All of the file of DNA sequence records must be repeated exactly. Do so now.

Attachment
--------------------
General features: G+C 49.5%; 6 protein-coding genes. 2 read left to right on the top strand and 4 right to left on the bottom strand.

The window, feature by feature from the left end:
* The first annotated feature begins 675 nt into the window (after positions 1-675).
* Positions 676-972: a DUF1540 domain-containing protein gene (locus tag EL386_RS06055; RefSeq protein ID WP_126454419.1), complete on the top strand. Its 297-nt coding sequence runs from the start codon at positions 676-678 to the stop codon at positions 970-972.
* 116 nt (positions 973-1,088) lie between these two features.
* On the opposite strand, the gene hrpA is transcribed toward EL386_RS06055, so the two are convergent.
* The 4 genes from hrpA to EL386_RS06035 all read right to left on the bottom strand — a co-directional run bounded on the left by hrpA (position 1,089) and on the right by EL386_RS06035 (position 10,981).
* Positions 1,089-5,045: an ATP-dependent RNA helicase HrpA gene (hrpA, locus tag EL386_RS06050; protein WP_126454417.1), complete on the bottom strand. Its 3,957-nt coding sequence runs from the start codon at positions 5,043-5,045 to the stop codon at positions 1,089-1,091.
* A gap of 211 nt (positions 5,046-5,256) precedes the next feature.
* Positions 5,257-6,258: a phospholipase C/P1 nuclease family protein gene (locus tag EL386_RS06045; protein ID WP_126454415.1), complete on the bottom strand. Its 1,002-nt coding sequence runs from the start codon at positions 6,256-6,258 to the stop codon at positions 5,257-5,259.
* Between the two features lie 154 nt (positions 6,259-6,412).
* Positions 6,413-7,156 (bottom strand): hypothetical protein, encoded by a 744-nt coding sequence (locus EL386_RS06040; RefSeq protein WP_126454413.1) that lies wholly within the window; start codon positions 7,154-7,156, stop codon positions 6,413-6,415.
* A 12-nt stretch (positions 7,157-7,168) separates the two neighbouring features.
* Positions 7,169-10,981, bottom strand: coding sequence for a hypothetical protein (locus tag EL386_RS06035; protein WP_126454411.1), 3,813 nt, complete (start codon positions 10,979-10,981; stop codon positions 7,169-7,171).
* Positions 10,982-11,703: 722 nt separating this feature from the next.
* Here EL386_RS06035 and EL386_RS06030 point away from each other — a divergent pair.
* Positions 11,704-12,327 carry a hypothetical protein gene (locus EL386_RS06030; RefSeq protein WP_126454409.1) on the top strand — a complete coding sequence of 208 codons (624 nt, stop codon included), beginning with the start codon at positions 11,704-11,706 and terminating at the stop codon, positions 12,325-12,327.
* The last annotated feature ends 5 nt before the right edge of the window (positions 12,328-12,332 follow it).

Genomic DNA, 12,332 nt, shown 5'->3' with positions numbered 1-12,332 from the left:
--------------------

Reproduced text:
General features: G+C 49.5%; 6 protein-coding genes. 2 read left to right on the top strand and 4 right to left on the bottom strand.

The window, feature by feature from the left end:
* The first annotated feature begins 675 nt into the window (after positions 1-675).
* Positions 676-972: a DUF1540 domain-containing protein gene (locus tag EL386_RS06055; RefSeq protein ID WP_126454419.1), complete on the top strand. Its 297-nt coding sequence runs from the start codon at positions 676-678 to the stop codon at positions 970-972.
* 116 nt (positions 973-1,088) lie between these two features.
* On the opposite strand, the gene hrpA is transcribed toward EL386_RS06055, so the two are convergent.
* The 4 genes from hrpA to EL386_RS06035 all read right to left on the bottom strand — a co-directional run bounded on the left by hrpA (position 1,089) and on the right by EL386_RS06035 (position 10,981).
* Positions 1,089-5,045: an ATP-dependent RNA helicase HrpA gene (hrpA, locus tag EL386_RS06050; protein WP_126454417.1), complete on the bottom strand. Its 3,957-nt coding sequence runs from the start codon at positions 5,043-5,045 to the stop codon at positions 1,089-1,091.
* A gap of 211 nt (positions 5,046-5,256) precedes the next feature.
* Positions 5,257-6,258: a phospholipase C/P1 nuclease family protein gene (locus tag EL386_RS06045; protein ID WP_126454415.1), complete on the bottom strand. Its 1,002-nt coding sequence runs from the start codon at positions 6,256-6,258 to the stop codon at positions 5,257-5,259.
* Between the two features lie 154 nt (positions 6,259-6,412).
* Positions 6,413-7,156 (bottom strand): hypothetical protein, encoded by a 744-nt coding sequence (locus EL386_RS06040; RefSeq protein WP_126454413.1) that lies wholly within the window; start codon positions 7,154-7,156, stop codon positions 6,413-6,415.
* A 12-nt stretch (positions 7,157-7,168) separates the two neighbouring features.
* Positions 7,169-10,981, bottom strand: coding sequence for a hypothetical protein (locus tag EL386_RS06035; protein WP_126454411.1), 3,813 nt, complete (start codon positions 10,979-10,981; stop codon positions 7,169-7,171).
* Positions 10,982-11,703: 722 nt separating this feature from the next.
* Here EL386_RS06035 and EL386_RS06030 point away from each other — a divergent pair.
* Positions 11,704-12,327 carry a hypothetical protein gene (locus EL386_RS06030; RefSeq protein WP_126454409.1) on the top strand — a complete coding sequence of 208 codons (624 nt, stop codon included), beginning with the start codon at positions 11,704-11,706 and terminating at the stop codon, positions 12,325-12,327.
* The last annotated feature ends 5 nt before the right edge of the window (positions 12,328-12,332 follow it).

Genomic DNA, 12,332 nt, shown 5'->3' with positions numbered 1-12,332 from the left: